Nose Job Trends

While the American Society of Plastic Surgeons reports a drop in rhinoplasty procedures—37 percent fewer Americans got nose jobs last year than in 2000—there has been an increase in the procedure for specific ethnicities and a decrease for others.

Asian and Hispanic Americans are embracing the procedure, while it is becoming less popular among the modern Jewish population, says Tablet Magazine, an online Jewish journal. What was once considered a "rite of passage" for affluent young Jewish teens coming into adulthood, a nose job to create more anglo features no longer seems to be the status symbol it once was.

"Across the board, most individuals are having procedures not to change ethnicity or assimilate, but rather to reduce outstanding features and still preserve their ethnic heritage," says Beverly Hills, CA, facial plastic surgeon Babak Azizzadeh, MD, who says, "most people want to preserve their personal and ethnic 'essence.' Jewish women are no different."

With celebrities like Lea Michele embracing their ethnic features, perhaps the shift in nose jobs is due to the fact that there are beautiful role models opting out of the cookie-cutter small and upturned nose that was so popular for celebrities in the 80s and 90s. We all remember how much Jennifer Grey, from Dirty Dancing, completely altered the look of her face when she changed her nose—becoming almost unrecognizable—a mistake she has openly discussed with the media.

Of course the state of the economy could also be contributing to the decline, as plastic surgery has become a sort of economic indicator—when the economy is healthier, more people schedule appointments for procedures.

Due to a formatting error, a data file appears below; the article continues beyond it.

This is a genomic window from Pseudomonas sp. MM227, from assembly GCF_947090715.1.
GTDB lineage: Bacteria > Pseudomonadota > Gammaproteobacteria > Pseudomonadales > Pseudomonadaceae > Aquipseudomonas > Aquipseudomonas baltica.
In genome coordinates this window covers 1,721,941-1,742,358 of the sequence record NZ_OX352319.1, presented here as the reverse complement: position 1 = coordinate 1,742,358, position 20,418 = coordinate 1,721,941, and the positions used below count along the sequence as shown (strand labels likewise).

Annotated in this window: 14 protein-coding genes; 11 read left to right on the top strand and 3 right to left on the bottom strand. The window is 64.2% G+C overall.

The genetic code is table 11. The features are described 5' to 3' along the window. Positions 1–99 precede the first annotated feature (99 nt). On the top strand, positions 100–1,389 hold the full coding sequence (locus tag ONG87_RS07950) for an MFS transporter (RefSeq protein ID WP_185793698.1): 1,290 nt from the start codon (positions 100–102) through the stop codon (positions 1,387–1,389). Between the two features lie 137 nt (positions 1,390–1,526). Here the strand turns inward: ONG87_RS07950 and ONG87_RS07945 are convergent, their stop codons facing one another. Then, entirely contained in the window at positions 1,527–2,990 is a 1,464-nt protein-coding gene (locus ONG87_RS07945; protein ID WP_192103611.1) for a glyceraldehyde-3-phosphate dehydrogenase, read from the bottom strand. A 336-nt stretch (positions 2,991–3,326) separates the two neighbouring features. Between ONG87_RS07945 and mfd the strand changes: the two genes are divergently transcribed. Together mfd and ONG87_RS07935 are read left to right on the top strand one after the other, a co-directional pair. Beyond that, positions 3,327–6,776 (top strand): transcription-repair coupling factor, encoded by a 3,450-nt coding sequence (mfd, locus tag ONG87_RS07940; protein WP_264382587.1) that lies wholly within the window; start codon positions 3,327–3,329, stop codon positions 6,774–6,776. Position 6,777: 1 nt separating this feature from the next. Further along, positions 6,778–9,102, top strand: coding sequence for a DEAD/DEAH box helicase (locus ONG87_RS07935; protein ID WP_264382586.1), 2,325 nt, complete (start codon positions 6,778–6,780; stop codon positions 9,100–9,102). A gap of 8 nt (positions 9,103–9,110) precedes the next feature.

Another theory is that the decline in nose jobs is due to the fact that fillers can now reshape the nose in a very natural way. Injecting hyaluronic acid into the nose (an off-label use) can fill small depressions and even out bumps and humps. Indianapolis plastic surgeon Janet Turkle, MD, says that injectables are great for correcting some nasal deformities and for adding height to make a bump less noticeable. While the results of an injectable nose job are not permanent, the effects can be seen immediately.

While some ethnicities are still embracing the classic nose job, one thing is for sure, more and more plastic surgeons are specializing in "ethnic" nose jobs—keeping the integrity of the shape of the nose while slightly fine-tuning the features—for those that want a slight change, but not a complete overhaul. "I have a simple statistical rule for ethnic rhinoplasty—we never want to change one's nasal features more than one standard deviation from the norm for their ethnicity. That means we want to make sure that their nose fits their facial skeletal features, gender, eyes and overall ethnicity in a balanced manner," says Dr. Azizzadeh.

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